Friday, March 15, 2013

Chapter 8: Communicating and Networking with Websites, Blogs, Wikis, and More
Focus Question: How can teachers use wikis to promote collaborative learning?
Photo Credit to Danielle Bauer on Flickr
Wikis are web pages that are created and maintained by multiple users. In schools, wikis enable collaborative learning environments where teachers and students work together to investigate topics and share information. A wikitext is a book or booklet that teachers and students create together as part of a class study of a topic.

Tech Tool: Moodle
Moodle is a free web application that educators can use to create online learning sites that help promote students to pursue knowledge outside the classroom. Moodle can be used to create fully online courses or to simply blend the classroom with the student's home through teacher designed websites, blogs, wikis, forums, or online tests or quizzes. To install the program there are 4 easy steps:

1) Move the Moodle files into your web directory.
2) Create a single database for Moodle to store all
   its tables in (or choose an existing database).

3) Visit your Moodle site with a browser, you should
   be taken to the install.php script, which will lead
   you through creating a config.php file and then
   setting up Moodle, creating an admin account etc.

4) Set up a cron task to call the file admin/cron.php
   every five minutes or so.


By easy I obviously mean ridiculously complex for the novice like myself. I thought there was a lot of potential with this application and I really agree with the philosophy of constructivism and constructionism being at the forefront of education but unfortunately I had neither the time nor patience to figure out just how to download it....I can't imagine how lost I would get in trying to actually use the product.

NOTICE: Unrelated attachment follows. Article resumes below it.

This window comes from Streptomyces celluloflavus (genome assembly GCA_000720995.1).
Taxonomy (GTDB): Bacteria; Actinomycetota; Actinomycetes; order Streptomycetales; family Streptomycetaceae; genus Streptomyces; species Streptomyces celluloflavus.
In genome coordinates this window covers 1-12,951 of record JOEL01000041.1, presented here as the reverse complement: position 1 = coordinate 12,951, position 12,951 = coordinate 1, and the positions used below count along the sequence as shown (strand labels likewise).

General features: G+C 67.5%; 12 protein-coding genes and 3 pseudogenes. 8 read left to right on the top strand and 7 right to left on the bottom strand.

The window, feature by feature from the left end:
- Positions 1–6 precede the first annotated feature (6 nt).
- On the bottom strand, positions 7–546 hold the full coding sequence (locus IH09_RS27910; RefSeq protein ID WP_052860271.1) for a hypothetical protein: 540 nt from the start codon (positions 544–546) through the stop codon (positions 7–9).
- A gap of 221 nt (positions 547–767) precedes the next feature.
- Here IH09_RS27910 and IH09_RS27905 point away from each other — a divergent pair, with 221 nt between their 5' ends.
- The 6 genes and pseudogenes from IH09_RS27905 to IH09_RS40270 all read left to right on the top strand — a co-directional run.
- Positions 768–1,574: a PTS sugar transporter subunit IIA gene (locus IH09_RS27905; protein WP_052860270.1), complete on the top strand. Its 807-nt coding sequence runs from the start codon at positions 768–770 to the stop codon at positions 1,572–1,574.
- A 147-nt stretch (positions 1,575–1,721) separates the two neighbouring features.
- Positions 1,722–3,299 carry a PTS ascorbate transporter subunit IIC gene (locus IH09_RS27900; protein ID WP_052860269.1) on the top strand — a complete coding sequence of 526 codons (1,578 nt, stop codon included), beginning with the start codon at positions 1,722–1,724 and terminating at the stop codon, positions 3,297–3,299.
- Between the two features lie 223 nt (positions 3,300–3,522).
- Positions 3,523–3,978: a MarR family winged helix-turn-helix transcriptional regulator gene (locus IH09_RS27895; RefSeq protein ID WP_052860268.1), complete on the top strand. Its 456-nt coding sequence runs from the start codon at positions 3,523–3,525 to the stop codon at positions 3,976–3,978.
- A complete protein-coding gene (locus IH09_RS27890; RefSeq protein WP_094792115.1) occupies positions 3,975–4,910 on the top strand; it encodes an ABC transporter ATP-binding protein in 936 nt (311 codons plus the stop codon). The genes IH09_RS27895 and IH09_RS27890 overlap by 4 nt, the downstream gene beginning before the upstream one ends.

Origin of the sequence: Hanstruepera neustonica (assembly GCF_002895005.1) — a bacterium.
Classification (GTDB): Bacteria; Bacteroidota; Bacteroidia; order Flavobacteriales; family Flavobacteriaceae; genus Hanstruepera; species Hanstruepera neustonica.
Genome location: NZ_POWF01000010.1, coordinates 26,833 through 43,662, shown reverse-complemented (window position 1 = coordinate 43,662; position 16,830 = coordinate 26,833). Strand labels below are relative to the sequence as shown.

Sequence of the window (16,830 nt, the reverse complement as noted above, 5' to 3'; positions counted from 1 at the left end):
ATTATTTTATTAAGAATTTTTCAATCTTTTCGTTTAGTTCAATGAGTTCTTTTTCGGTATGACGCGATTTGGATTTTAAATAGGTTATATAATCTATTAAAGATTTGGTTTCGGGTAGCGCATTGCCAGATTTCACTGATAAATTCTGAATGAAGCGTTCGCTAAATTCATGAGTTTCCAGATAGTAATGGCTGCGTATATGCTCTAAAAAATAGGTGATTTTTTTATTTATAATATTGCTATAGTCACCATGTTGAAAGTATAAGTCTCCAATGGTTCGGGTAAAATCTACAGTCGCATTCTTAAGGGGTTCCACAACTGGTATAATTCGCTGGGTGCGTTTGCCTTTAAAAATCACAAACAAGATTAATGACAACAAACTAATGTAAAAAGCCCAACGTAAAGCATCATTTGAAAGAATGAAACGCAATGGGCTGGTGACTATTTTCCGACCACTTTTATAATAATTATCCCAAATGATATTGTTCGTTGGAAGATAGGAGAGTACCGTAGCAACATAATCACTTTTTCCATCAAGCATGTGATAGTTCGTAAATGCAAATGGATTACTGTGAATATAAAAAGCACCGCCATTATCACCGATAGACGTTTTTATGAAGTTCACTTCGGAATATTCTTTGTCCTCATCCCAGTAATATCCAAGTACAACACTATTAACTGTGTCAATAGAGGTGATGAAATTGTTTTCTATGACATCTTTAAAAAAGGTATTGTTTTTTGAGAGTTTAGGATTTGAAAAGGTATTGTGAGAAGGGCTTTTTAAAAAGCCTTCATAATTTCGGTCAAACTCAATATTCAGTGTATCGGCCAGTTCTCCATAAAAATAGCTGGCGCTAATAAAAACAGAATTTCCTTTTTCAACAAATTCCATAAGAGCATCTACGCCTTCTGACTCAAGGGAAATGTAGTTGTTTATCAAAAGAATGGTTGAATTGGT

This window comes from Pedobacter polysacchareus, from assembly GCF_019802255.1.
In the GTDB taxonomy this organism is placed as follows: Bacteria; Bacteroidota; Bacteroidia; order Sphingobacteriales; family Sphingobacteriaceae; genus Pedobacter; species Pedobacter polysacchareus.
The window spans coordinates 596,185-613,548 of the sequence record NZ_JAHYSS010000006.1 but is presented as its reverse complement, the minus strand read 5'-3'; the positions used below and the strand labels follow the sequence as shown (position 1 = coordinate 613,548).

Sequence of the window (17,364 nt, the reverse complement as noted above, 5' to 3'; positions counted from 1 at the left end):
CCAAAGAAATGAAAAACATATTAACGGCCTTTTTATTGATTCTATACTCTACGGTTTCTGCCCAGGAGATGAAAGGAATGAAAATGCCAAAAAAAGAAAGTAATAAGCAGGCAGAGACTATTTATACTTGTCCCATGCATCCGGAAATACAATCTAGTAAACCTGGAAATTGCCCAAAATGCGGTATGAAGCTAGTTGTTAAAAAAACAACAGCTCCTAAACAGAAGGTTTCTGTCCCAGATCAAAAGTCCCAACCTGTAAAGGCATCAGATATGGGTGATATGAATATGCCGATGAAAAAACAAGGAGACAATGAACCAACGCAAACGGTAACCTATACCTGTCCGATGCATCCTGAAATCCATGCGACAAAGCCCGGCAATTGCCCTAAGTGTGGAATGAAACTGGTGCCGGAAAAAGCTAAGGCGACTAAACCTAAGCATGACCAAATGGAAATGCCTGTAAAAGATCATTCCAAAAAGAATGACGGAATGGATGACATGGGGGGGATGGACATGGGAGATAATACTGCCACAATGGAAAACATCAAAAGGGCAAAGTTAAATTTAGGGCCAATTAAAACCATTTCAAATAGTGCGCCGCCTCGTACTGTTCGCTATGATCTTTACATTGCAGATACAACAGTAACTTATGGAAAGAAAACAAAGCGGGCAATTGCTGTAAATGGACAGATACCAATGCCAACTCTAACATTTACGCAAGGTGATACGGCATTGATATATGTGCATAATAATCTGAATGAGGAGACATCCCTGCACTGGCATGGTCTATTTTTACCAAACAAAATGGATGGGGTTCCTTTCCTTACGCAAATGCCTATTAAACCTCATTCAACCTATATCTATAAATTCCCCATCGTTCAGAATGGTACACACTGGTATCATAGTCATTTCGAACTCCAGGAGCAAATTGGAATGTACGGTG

Summary and Connection: 
Photo Credit to djtyrant on Flickr
Online communication is a practice I am going to adhere to the fullest of my abilities and to the extent at which my students are participating in. Teacher and classroom websites, blogs, discussion boards, email, and instant messages are all great tools to get the digital student involved in academics outside the classroom, which I feel is very important. Whether it be synchronous or asynchronous communications I feel an electronic correspondence between the instructor and student can be vital in a student's academic growth. Creating a place for students to learn classroom material outside the classroom and creating an online dialog with the students displays the teachers hard work and communion with the student and a student's willingness and enthusiasm for knowledge. The eighth chapter of Transforming Learning with New Technologies was a very informative portion of the book on a subject I find will be crucial to my teaching career. I especially like the idea of publishing students work online on the classroom website. A great way to encourage to students to do their best and see their hard work pay off.

Maloy, R. W., Verock-O, R. E., Edwards, S. A., & Woolf, B. P. (2010). Transforming learning with new technologies. Allyn & Bacon.

1 comment:

  1. Fortunately, Moodle is much easier to use than it is to install - I would definitely request assistance/support from IT dept! But it is usually done as an institution instead of an individual anyway. Its premise as a learning management system allows for students to continue to learn outside the classroom day!